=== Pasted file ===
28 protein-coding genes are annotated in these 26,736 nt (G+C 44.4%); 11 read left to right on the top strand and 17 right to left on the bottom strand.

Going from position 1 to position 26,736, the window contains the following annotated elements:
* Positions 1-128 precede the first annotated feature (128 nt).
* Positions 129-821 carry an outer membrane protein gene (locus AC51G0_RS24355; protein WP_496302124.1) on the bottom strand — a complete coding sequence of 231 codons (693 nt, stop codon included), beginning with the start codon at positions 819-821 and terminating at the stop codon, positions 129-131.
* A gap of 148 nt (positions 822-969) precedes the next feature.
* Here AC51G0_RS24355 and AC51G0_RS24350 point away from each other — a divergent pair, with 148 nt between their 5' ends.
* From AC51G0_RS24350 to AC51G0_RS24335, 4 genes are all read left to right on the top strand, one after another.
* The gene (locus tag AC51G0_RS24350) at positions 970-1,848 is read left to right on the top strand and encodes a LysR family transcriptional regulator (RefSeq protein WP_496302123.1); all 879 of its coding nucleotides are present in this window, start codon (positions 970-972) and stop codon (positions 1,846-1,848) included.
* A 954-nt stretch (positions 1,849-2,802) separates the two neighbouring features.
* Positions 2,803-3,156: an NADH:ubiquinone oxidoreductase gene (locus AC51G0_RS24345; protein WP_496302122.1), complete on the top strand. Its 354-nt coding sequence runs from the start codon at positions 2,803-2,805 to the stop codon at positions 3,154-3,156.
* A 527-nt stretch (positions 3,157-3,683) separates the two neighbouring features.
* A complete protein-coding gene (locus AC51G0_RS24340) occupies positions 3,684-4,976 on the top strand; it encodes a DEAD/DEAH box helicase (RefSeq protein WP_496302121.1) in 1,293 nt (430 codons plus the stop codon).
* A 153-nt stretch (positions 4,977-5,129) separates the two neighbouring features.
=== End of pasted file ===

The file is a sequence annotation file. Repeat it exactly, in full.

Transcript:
28 protein-coding genes are annotated in these 26,736 nt (G+C 44.4%); 11 read left to right on the top strand and 17 right to left on the bottom strand.

Going from position 1 to position 26,736, the window contains the following annotated elements:
* Positions 1-128 precede the first annotated feature (128 nt).
* Positions 129-821 carry an outer membrane protein gene (locus AC51G0_RS24355; protein WP_496302124.1) on the bottom strand — a complete coding sequence of 231 codons (693 nt, stop codon included), beginning with the start codon at positions 819-821 and terminating at the stop codon, positions 129-131.
* A gap of 148 nt (positions 822-969) precedes the next feature.
* Here AC51G0_RS24355 and AC51G0_RS24350 point away from each other — a divergent pair, with 148 nt between their 5' ends.
* From AC51G0_RS24350 to AC51G0_RS24335, 4 genes are all read left to right on the top strand, one after another.
* The gene (locus tag AC51G0_RS24350) at positions 970-1,848 is read left to right on the top strand and encodes a LysR family transcriptional regulator (RefSeq protein WP_496302123.1); all 879 of its coding nucleotides are present in this window, start codon (positions 970-972) and stop codon (positions 1,846-1,848) included.
* A 954-nt stretch (positions 1,849-2,802) separates the two neighbouring features.
* Positions 2,803-3,156: an NADH:ubiquinone oxidoreductase gene (locus AC51G0_RS24345; protein WP_496302122.1), complete on the top strand. Its 354-nt coding sequence runs from the start codon at positions 2,803-2,805 to the stop codon at positions 3,154-3,156.
* A 527-nt stretch (positions 3,157-3,683) separates the two neighbouring features.
* A complete protein-coding gene (locus AC51G0_RS24340) occupies positions 3,684-4,976 on the top strand; it encodes a DEAD/DEAH box helicase (RefSeq protein WP_496302121.1) in 1,293 nt (430 codons plus the stop codon).
* A 153-nt stretch (positions 4,977-5,129) separates the two neighbouring features.